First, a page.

Past IEM Features tagged: lsr

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NWS Local Storm Reports

28 Feb 2017 05:39 AM
The National Weather Service collects weather reports from their partners and the general public. These reports are then relayed to the world in the form of a text product named Local Storm Reports (LSR)s. The IEM processes and archives these reports to then make them available for download. The featured map displays the number of LSRs by NWS Forecast Office so far this year. Only reports of hail, tornadoes, and severe thunderstorm wind gusts and damage are shown. Significant amounts of severe weather are anticipated today and tomorrow, so areas in the central US that haven't seen much activity yet this year are expected to with this event.

Voting:
Good: 6
Bad: 1

Tags:   nws   lsr  

Local Storm Report Sources

22 Apr 2016 05:34 AM
The National Weather Service collects reports of weather from the public and disseminates these reports in the form of 'Local Storm Reports' (LSRs). These LSRs denote a generalized grouping of where the report came from (source). The featured chart looks at the yearly rank of the source code used in LSR reports by NWS Des Moines. The ranking is simply a measure of the number of reports received and then disseminated by that source over the year. The LSR program has changed over the years with some source groups being converted into other headings. The general PUBLIC remains a major and important source of reports for the NWS. So keep letting them know when you witness significant weather.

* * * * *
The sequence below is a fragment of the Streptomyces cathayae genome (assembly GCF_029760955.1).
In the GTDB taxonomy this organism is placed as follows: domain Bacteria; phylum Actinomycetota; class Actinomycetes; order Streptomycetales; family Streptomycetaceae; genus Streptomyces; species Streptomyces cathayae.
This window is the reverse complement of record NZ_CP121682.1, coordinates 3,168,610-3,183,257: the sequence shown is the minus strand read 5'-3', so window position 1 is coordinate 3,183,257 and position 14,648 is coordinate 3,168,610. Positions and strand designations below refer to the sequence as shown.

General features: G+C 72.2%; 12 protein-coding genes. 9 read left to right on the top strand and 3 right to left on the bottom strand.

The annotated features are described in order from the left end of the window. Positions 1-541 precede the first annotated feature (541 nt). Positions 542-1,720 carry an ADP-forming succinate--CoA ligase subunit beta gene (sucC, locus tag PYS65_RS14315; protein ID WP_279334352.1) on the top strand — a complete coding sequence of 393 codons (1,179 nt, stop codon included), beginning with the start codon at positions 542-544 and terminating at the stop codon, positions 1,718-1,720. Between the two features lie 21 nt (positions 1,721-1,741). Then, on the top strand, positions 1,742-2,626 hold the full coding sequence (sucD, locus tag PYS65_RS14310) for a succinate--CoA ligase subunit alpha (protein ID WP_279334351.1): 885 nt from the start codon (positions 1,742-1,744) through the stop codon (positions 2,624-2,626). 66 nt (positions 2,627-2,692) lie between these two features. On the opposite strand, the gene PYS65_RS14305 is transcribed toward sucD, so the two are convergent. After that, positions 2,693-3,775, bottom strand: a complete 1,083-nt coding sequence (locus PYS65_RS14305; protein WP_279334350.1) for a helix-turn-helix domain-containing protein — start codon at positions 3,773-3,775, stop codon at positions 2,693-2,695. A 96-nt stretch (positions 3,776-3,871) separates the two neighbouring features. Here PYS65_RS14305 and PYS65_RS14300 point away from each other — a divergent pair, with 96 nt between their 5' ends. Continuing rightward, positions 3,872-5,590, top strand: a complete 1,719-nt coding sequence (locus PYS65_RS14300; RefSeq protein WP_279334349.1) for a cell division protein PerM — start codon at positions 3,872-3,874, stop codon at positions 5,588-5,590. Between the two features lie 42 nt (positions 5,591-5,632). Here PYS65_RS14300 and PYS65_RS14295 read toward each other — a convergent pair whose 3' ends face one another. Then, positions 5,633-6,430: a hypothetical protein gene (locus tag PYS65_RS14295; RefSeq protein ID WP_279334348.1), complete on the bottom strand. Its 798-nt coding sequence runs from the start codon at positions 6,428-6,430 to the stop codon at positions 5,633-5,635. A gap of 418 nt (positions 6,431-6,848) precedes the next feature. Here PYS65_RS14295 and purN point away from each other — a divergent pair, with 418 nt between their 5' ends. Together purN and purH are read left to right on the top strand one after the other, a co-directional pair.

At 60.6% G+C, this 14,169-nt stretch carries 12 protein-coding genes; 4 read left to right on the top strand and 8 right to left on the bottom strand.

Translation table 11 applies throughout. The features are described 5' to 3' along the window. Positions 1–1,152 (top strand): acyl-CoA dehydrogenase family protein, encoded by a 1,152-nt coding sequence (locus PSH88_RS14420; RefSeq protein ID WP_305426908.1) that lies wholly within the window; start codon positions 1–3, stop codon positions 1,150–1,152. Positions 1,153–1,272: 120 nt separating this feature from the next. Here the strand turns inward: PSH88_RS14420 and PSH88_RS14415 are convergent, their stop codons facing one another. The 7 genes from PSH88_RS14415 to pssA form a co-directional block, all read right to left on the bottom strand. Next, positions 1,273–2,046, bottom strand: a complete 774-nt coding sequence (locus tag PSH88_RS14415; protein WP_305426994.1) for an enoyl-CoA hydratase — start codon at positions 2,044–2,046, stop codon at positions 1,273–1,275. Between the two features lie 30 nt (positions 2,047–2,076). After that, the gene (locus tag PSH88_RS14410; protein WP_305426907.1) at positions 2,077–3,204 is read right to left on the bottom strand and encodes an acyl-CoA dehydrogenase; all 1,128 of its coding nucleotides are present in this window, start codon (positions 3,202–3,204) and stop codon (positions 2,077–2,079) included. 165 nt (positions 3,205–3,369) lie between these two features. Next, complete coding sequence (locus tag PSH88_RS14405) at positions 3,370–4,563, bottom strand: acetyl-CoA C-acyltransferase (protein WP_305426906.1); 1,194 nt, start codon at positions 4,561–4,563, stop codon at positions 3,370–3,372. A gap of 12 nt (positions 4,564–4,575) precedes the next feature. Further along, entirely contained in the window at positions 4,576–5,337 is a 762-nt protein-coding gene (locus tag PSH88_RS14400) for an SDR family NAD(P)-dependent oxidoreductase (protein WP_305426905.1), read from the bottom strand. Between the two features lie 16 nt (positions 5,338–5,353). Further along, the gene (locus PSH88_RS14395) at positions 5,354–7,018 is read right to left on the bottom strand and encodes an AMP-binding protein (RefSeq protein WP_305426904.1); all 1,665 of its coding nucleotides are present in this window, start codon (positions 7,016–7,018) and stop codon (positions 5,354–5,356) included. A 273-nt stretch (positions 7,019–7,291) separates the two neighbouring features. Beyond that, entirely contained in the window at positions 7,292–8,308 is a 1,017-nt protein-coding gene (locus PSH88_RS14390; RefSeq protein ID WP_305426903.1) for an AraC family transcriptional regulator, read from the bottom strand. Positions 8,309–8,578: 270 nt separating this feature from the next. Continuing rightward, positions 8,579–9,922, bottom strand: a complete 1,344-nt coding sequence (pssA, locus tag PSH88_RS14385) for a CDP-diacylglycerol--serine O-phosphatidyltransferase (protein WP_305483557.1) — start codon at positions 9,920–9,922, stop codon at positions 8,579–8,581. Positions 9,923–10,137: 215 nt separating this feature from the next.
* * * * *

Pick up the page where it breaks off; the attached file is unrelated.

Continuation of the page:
Voting:
Good: 13
Bad: 4
Abstain: 3

Tags:   nws   lsr  

Hail reports

04 Jun 2013 05:48 AM
The featured map presents an analysis of National Weather Service Local Storm Reports (LSRs) of one inch plus diameter hail since 2003. The analysis is a kernel density estimate using a Gaussian kernel and attempts to show the spatial distribution of hail reports. Hail is reported and collected by humans, so it is natural to see urban centers in the state show local maxima for reports. The general pattern is for fewer reports as one travels from southwest to northeastern Iowa. The geography of the Midwest drives the meteorology which favors more instability over the plains. This instability feeds thunderstorm development in the late afternoon hours that tends to produce hail. These thunderstorms then truck it east, congeal and loose their ability to produce hail.

Voting:
Good: 51
Bad: 11

Tags:   hail   lsr